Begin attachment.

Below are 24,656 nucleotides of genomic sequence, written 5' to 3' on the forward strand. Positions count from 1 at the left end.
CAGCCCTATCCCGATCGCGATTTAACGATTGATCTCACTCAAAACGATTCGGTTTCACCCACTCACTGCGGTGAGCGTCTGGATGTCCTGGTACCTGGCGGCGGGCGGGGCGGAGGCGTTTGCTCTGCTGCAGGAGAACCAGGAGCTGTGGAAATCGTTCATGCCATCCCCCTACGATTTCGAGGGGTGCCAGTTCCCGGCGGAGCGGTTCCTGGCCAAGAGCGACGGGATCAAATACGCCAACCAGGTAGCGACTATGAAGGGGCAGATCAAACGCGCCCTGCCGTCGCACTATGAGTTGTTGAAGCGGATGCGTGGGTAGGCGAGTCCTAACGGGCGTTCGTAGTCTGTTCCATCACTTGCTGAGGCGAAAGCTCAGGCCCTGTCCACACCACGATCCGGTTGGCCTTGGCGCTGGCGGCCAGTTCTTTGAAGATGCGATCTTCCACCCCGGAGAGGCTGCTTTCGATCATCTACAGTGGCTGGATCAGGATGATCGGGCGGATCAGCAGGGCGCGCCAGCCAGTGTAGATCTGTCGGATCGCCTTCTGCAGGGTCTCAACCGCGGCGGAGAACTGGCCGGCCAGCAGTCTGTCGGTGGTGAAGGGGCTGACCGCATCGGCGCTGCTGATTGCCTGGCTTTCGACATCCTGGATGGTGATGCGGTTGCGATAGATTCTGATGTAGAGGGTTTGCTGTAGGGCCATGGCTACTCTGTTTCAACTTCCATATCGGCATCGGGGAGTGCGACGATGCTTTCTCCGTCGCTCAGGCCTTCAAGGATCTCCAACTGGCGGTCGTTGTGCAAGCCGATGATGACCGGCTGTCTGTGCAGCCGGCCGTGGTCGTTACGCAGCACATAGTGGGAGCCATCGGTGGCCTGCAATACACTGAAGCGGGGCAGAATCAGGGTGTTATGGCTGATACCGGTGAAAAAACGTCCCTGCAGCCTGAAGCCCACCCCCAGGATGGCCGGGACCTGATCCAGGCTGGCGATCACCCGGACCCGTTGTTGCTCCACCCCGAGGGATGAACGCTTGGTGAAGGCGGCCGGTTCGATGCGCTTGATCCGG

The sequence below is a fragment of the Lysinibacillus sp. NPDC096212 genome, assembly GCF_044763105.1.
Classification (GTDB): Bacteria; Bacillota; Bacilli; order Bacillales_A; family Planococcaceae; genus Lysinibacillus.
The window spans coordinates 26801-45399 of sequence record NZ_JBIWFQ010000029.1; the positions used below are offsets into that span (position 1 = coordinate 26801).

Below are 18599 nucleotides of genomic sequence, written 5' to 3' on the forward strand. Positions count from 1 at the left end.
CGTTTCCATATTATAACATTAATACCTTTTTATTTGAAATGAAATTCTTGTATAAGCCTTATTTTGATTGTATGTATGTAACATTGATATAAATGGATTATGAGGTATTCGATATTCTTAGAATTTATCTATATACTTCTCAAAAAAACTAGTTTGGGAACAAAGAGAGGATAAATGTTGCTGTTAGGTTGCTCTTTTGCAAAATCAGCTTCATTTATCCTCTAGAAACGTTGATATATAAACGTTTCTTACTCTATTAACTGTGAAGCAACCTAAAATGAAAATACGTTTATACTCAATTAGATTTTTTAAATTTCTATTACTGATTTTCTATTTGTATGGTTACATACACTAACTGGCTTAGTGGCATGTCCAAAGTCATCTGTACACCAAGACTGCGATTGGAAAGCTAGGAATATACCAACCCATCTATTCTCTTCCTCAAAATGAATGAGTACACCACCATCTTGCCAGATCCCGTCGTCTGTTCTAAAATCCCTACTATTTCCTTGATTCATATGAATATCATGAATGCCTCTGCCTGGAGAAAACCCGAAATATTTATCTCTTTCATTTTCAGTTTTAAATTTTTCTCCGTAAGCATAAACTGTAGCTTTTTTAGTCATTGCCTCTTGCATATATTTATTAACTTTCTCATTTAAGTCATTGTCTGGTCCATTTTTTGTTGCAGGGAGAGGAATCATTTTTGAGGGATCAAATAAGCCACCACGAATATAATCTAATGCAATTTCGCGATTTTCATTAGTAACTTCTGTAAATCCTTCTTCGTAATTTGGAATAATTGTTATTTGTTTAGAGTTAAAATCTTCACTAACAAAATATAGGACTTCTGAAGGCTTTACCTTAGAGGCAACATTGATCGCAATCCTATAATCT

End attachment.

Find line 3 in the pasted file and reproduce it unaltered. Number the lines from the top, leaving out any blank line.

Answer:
The sequence below is a fragment of the Lysinibacillus sp. NPDC096212 genome, assembly GCF_044763105.1.